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Medical Negligence Stories: Wart Removal from Hell

Posted By Loolwa Khazzoom On July 8, 2008 @ 8:15 am In Patient Advocacy | 3 Comments

Since I started my blog, I have wanted to write about medical negligence stories from my life. I have found that it’s extremely difficult to do, however, because I still suffer from their impact on my body. For this reason, each incident of medical negligence feels very emotionally charged.

So I have decided to jump-start the process by sharing the letters I have written to doctors following such incidents. To protect the guilty, I am only using initials. Here is the first in my series of letters — about the wart removal from hell.

January 10, 2008

Dr. C:

As you know, today I came in to get a wart frozen off. When you finished freezing the wart, you asked me if I ever played with liquid nitrogen. I said no. You said it was “really cool.” I replied that those kind of things don’t interest me — “which is why you’re a doctor and I’m not,” I said.

Without warning and without asking my permission, you abruptly poured liquid nitrogen from the cup directly onto the examining table, right next to my exposed skin. Shocked and frightened, I jerked my legs back and away from the liquid nitrogen, which was bubbling around on the table. You then emptied the rest of the cup onto the same place. I was too stunned to say anything but managed to ask if the substance evaporates — trying to gauge how dangerous it might be and whether I would have to worry about spillage on the floor, as I went to get my shoes.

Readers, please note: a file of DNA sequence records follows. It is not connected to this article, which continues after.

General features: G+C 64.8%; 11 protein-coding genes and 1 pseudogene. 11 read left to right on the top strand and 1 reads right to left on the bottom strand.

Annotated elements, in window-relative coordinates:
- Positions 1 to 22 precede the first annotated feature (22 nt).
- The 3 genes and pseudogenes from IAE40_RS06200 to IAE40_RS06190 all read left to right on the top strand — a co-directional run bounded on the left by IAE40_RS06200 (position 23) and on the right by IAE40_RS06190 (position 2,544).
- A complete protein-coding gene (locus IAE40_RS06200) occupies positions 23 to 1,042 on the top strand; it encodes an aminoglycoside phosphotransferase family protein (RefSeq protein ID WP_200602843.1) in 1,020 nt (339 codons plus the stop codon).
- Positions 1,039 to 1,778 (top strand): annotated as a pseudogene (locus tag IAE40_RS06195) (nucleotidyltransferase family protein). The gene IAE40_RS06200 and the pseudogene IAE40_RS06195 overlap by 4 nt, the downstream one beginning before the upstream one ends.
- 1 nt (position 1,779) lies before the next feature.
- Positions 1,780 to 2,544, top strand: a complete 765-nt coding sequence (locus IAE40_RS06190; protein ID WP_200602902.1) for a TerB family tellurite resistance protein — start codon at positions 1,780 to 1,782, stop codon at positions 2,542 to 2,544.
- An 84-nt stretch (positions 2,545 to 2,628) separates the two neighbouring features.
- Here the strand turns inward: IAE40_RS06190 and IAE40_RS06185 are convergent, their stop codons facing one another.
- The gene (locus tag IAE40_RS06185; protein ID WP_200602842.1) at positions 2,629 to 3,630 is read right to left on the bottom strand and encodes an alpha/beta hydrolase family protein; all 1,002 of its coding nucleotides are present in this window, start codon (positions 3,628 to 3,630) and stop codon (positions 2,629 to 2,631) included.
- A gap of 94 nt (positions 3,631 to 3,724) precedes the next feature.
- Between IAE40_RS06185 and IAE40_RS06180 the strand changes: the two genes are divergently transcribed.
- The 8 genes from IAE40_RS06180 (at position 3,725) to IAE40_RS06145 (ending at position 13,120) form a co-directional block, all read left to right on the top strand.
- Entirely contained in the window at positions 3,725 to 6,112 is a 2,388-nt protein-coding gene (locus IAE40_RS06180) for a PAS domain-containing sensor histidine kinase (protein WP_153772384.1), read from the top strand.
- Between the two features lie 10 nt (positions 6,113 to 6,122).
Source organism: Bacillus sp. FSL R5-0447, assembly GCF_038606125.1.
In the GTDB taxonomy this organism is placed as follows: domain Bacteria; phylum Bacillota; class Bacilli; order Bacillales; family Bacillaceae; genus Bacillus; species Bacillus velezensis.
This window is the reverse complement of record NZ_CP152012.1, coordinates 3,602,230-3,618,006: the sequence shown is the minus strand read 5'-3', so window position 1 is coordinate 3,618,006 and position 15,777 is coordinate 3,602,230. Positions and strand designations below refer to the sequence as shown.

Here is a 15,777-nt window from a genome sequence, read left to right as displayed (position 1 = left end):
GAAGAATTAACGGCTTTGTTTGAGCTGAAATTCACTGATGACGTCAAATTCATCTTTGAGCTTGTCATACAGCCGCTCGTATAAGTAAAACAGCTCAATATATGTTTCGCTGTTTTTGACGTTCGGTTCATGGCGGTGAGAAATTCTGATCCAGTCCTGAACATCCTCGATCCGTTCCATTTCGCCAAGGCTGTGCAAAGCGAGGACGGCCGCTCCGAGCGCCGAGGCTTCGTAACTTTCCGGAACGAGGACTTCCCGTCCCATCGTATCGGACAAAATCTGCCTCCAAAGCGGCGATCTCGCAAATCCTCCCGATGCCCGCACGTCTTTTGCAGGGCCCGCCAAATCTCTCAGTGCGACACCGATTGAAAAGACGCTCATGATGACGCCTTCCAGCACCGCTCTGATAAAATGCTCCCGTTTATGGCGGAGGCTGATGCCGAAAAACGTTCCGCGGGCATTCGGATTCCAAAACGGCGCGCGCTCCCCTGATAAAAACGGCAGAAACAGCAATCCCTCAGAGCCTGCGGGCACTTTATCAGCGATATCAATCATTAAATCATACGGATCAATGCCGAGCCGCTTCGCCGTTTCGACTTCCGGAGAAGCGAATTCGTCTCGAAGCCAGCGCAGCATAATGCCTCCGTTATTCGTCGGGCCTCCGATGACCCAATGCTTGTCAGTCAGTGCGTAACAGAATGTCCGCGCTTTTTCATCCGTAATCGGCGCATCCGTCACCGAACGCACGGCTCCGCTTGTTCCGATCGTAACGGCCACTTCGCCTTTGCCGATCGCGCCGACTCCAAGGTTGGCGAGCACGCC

It was at that time that I noticed a mild stinging in my right eye. It has been two and a half hours, and my eye still doesn’t feel right. I just left a message for the doctor on call, concerned that my eye may have been irritated by a splash or vapor from the liquid nitrogen. While waiting for a call back, I looked up information about liquid nitrogen on the Internet, and this is what I found:

“Skin contact with liquid nitrogen or cold nitrogen gas may cause severe cold burns, comparable with those caused by boiling water…The eyes are particularly susceptible – even small splashes of liquid nitrogen, or short exposures to cold vapour or gas, may cause instant freezing of eye tissues and permanent damage…Vapor may cause a stinging sensation.”

I am now even more frightened and praying that your actions have not caused some kind of damage to my eye. Regardless of whether it has or hasn’t, your behavior was totally inappropriate and unprofessional. It frightened me, undermined the trust I extended to you as a doctor, potentially put my health at risk, and is taking time and attention I need for other matters. Not only am I scared, I am angry.


Loolwa Khazzoom

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